All posts by Trevor Abes

Review: The ‘94 Club (Crave Productions)

Sexuality and identity are key themes in this play, now on stage at Toronto’s Tarragon Theatre

Entry to The ‘94 Club—currently running at the Tarragon Theatre—grants you a gorgeously written and deeply empathetic play about a crew of fifteen-year-old girls exploring their sexualities. They devise a competition among themselves to this end, one that makes for a riveting survey of sex, gender, and consent as they grapple with these concepts for the first time.

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Review: Tell Me What It’s Called and Mr. Truth (Tell Me Theatre, Lester Trips (Theatre), Why Not Theatre)

Two challenging, unconventional works currently playing on the Toronto stage

Tell Me What It’s Called and Mr. Truth are the latest examples of the quality independent theatre that the RISER Project has built its reputation on supporting. They are also the latest reasons why The Theatre Centre remains a leading space for risk-taking on stage.

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Review: F*ck L*ve, The Dancing Man of Macklin Street, Governing Ourselves, and Oracle Jane (Alumnae Theatre Company)

Four new plays open the New Ideas Festival at the Alumnae in Toronto

The first week of the 30th annual New Ideas Festival—organized by the Alumnae Theatre Company on this its 100th year—offers four new plays. Each one disentangles different approaches to the concept of following what you feel is right, and how that can come back and haunt you.

Continue reading Review: F*ck L*ve, The Dancing Man of Macklin Street, Governing Ourselves, and Oracle Jane (Alumnae Theatre Company)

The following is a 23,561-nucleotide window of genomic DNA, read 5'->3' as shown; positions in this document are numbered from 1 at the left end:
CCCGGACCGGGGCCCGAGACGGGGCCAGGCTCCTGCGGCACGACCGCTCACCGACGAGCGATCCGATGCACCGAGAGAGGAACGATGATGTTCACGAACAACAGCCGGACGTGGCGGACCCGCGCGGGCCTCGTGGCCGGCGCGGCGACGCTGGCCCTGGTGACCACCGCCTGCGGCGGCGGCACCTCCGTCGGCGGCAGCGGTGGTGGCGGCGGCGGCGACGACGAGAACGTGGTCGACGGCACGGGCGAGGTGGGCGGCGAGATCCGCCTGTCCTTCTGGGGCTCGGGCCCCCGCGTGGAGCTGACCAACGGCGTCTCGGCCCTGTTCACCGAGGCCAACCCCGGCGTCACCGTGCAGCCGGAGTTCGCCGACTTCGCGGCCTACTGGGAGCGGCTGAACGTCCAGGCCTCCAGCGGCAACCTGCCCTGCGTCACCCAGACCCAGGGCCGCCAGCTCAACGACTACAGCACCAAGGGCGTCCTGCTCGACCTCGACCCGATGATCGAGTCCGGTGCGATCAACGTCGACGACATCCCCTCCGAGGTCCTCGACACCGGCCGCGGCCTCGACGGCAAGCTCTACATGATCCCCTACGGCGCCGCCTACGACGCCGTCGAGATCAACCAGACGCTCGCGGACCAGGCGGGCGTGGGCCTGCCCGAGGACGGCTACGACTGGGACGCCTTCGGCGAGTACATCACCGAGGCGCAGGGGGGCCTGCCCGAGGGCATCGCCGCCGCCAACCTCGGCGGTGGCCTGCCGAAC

Review: Homewrecker (Coyote Collective/Leroy Street Theatre/Scapegoat Collective)

Photo of Blue Bigwood-Mallin and Susannah Mackay in HomewreckerHomewrecker, a new play by Danny Pagett, is now playing at Toronto’s Assembly Theatre

If a play’s purpose is to offer a take on a specific subject, I’m expecting a nuanced perspective to run through its core, and that is certainly the case with Homewrecker.

Currently running at The Assembly Theatre, the story centres on a cheating, self-loathing divorcee named Craig (Blue Bigwood-Mallin) eager to figure out where he went wrong, and Veronica (Susannah Mackay), the woman he cheated with, whose steely resolve he needs to put himself back together. Craig’s basement apartment—uncanny in its execution by set designer Chris Bretecher—sets a believable backdrop for the play’s extravagant central conceit: Craig’s $5000 offer to Veronica for a night’s company to prove to himself that he’s able to avoid seducing her again and is thus not the deviant sexual animal he thinks he is.

Continue reading Review: Homewrecker (Coyote Collective/Leroy Street Theatre/Scapegoat Collective)